Returning to New York, Russell resumed his teaching of the MFA program at Brooklyn College, where his rigorous curriculum was attracting young artists from all over the world. Beginning with the generation of Gabriel Laderman, himself a catalyst for the Realist movement in the 60's and 70's, Alfred Russell's students have become the core of a new force in figurative painting in America. Russell's daughter, Elsie, who also travels this road is curating this museum in answer to overwhelming demand of friends, students and scholars. In 1975 Alfred Russell retired from Brooklyn College and the family moved to Europe to care for his spouse, Andree, who was dying of cancer and wished to be with her relatives in Nevers, France. Andree died in March of 1976. Russell settled briefly in Italy where he reunited with long-time family friend Joan Silverstein, the author and classical scholar. They soon married, working and traveling throughout Europe. Russell is quite prolific and continues painting in a variety of styles, treating Abstraction, Geometric Topology, improvisational Calligraphy and figurative compositions merely as different expressive modes for his pre-Socratic understanding of a universe both unfathomable and in constant flux. He is quoted in Serge Guilbaut's "How New York Stole the Idea of Modern Art" with one of his characteristic flames, published in Iconograph: "I believe in power, activity, reflection, destruction and creation in art. I believe in confusion and above all, unevenness, in those who never find themselves. A painter is lost once he has found himself. Quantity is much more important than quality. Paint large pictures, crowded pictures. Scribbles, scrawls errantly reflect only terrifiedly about a past that is nightmarish. Eroticism in all forms is the pervading magnetism of the picture, the sun must bicker with an incessant madness." After years of painting complex constellations of twisted, falling figures, Alfred Russell has been busy of late with new works of abstract calligraphy; which he is exhibiting in Paris, where he now lives.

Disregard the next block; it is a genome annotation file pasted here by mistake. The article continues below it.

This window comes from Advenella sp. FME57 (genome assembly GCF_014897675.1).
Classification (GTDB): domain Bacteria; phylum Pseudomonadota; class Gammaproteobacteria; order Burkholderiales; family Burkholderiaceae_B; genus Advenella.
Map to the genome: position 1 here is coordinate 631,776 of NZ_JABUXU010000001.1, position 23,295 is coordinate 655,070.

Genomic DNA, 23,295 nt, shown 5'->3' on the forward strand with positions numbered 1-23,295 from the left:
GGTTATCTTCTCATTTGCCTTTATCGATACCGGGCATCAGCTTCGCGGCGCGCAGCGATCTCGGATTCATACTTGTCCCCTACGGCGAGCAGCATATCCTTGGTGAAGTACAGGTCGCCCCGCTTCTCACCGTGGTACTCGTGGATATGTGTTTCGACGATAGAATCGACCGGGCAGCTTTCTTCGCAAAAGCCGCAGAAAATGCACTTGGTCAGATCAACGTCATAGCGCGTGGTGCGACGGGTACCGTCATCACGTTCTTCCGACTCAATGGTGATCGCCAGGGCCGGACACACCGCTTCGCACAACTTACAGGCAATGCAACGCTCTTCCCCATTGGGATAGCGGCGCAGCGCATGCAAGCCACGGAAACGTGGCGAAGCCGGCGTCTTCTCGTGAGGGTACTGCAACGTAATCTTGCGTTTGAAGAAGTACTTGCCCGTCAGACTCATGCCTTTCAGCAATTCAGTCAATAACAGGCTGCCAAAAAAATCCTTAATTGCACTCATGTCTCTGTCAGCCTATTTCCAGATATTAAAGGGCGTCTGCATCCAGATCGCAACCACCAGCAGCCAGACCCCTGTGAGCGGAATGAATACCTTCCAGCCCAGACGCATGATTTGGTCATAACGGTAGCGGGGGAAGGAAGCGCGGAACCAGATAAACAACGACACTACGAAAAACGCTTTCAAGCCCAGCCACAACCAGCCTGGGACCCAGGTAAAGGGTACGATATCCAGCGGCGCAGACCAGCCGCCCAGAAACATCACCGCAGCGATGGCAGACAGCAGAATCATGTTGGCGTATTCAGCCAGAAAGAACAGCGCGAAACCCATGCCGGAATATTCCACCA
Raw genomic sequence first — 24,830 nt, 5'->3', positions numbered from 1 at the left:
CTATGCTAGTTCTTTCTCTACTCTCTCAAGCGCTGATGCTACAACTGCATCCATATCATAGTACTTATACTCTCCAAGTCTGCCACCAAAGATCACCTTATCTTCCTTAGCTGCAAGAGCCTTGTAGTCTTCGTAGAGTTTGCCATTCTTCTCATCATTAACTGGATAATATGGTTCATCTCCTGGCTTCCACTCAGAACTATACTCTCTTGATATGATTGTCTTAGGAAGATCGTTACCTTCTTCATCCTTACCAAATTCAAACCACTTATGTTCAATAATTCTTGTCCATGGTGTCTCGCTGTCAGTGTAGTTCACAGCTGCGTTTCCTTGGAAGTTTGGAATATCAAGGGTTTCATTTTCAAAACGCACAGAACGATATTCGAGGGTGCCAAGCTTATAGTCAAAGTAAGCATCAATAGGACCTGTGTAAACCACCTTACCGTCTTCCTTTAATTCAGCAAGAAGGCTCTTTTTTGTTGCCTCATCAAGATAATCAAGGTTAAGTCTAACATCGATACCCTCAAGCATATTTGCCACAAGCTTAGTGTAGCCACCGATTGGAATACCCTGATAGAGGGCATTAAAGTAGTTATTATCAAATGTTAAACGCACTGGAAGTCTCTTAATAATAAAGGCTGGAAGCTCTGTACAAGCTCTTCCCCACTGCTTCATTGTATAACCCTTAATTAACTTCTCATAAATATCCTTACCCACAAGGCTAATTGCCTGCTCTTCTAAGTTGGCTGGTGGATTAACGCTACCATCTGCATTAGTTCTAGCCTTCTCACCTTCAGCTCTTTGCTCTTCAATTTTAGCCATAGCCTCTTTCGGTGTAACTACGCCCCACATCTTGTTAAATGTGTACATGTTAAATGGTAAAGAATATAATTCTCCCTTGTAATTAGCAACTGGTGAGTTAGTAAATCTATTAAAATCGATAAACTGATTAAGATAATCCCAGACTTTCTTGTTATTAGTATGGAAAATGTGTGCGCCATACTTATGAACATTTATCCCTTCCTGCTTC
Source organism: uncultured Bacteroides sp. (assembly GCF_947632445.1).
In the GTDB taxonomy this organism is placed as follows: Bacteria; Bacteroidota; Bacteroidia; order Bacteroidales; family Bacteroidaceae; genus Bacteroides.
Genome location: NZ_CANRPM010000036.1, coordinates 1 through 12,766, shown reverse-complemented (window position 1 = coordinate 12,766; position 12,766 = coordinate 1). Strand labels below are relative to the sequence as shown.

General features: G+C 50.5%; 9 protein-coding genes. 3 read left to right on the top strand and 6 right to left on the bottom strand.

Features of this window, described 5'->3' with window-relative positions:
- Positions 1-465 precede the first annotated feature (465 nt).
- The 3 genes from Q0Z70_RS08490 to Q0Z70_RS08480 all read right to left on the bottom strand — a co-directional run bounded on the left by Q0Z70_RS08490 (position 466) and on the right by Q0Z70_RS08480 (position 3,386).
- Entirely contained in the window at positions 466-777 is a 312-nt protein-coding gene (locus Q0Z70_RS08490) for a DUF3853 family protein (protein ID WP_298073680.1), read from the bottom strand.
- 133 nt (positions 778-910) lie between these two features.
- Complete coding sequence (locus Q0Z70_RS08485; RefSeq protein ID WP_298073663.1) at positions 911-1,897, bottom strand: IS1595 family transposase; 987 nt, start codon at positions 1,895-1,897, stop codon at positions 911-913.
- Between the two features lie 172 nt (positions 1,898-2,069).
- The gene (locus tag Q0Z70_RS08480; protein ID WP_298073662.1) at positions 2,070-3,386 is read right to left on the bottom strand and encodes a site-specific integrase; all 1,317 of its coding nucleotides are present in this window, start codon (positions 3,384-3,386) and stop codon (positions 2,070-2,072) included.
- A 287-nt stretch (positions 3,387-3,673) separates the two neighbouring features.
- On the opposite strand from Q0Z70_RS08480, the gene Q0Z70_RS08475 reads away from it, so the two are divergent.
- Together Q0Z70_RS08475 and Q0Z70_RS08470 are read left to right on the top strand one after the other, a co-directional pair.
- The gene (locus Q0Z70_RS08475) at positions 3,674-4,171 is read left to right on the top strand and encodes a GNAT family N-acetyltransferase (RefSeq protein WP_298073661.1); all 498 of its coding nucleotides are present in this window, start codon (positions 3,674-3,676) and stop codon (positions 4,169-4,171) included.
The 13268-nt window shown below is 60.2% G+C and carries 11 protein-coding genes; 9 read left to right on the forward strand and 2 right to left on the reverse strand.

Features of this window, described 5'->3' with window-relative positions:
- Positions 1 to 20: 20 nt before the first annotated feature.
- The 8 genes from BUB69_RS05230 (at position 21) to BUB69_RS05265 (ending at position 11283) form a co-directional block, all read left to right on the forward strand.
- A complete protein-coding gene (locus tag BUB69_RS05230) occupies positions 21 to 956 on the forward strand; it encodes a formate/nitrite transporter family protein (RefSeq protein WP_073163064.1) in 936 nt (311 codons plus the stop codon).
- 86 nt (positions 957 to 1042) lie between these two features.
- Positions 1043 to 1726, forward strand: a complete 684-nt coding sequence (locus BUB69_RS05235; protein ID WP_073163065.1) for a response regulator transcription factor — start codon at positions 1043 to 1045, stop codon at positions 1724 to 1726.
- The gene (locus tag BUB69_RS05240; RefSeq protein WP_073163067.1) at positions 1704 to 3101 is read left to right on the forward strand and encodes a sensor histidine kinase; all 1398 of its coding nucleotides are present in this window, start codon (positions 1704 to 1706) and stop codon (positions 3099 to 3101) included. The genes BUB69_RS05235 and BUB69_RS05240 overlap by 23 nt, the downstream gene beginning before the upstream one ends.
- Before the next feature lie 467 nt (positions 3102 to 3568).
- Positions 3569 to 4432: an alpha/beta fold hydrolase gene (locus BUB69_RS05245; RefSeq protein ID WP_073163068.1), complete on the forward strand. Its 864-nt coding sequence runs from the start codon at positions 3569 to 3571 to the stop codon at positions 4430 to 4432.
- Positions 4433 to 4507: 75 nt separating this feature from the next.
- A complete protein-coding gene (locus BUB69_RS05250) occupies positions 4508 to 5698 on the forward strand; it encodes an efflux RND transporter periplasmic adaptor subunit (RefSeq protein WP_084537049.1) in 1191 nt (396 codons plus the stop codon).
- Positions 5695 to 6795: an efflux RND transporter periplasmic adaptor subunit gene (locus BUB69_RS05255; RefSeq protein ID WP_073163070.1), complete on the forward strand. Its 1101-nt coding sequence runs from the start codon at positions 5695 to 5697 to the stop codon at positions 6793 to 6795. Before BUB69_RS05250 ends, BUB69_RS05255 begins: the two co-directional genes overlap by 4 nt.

Alfred Russell and his Madness of Damnation - A Daughter's Story of a Family of Artists Destroyed by Anti-Semitism